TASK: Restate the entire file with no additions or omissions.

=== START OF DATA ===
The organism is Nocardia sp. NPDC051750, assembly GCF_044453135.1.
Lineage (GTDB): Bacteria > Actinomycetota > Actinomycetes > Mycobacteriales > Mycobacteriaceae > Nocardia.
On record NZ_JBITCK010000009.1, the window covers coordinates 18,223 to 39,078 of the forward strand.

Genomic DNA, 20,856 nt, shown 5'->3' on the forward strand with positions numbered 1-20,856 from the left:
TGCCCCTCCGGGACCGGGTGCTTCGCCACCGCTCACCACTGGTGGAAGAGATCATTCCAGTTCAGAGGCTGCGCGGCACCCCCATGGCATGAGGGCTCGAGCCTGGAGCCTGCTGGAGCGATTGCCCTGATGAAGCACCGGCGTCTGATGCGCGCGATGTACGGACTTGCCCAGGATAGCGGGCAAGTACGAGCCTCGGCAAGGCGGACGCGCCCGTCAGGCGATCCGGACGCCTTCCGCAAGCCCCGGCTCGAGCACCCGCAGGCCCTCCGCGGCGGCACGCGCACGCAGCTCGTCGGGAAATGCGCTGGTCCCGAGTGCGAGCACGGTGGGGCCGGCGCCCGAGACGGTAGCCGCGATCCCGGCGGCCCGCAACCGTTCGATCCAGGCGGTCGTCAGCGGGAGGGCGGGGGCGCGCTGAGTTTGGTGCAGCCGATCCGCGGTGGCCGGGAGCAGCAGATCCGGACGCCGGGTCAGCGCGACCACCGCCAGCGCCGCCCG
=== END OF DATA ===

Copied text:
The organism is Nocardia sp. NPDC051750, assembly GCF_044453135.1.
Lineage (GTDB): Bacteria > Actinomycetota > Actinomycetes > Mycobacteriales > Mycobacteriaceae > Nocardia.
On record NZ_JBITCK010000009.1, the window covers coordinates 18,223 to 39,078 of the forward strand.

Genomic DNA, 20,856 nt, shown 5'->3' on the forward strand with positions numbered 1-20,856 from the left:
TGCCCCTCCGGGACCGGGTGCTTCGCCACCGCTCACCACTGGTGGAAGAGATCATTCCAGTTCAGAGGCTGCGCGGCACCCCCATGGCATGAGGGCTCGAGCCTGGAGCCTGCTGGAGCGATTGCCCTGATGAAGCACCGGCGTCTGATGCGCGCGATGTACGGACTTGCCCAGGATAGCGGGCAAGTACGAGCCTCGGCAAGGCGGACGCGCCCGTCAGGCGATCCGGACGCCTTCCGCAAGCCCCGGCTCGAGCACCCGCAGGCCCTCCGCGGCGGCACGCGCACGCAGCTCGTCGGGAAATGCGCTGGTCCCGAGTGCGAGCACGGTGGGGCCGGCGCCCGAGACGGTAGCCGCGATCCCGGCGGCCCGCAACCGTTCGATCCAGGCGGTCGTCAGCGGGAGGGCGGGGGCGCGCTGAGTTTGGTGCAGCCGATCCGCGGTGGCCGGGAGCAGCAGATCCGGACGCCGGGTCAGCGCGACCACCGCCAGCGCCGCCCG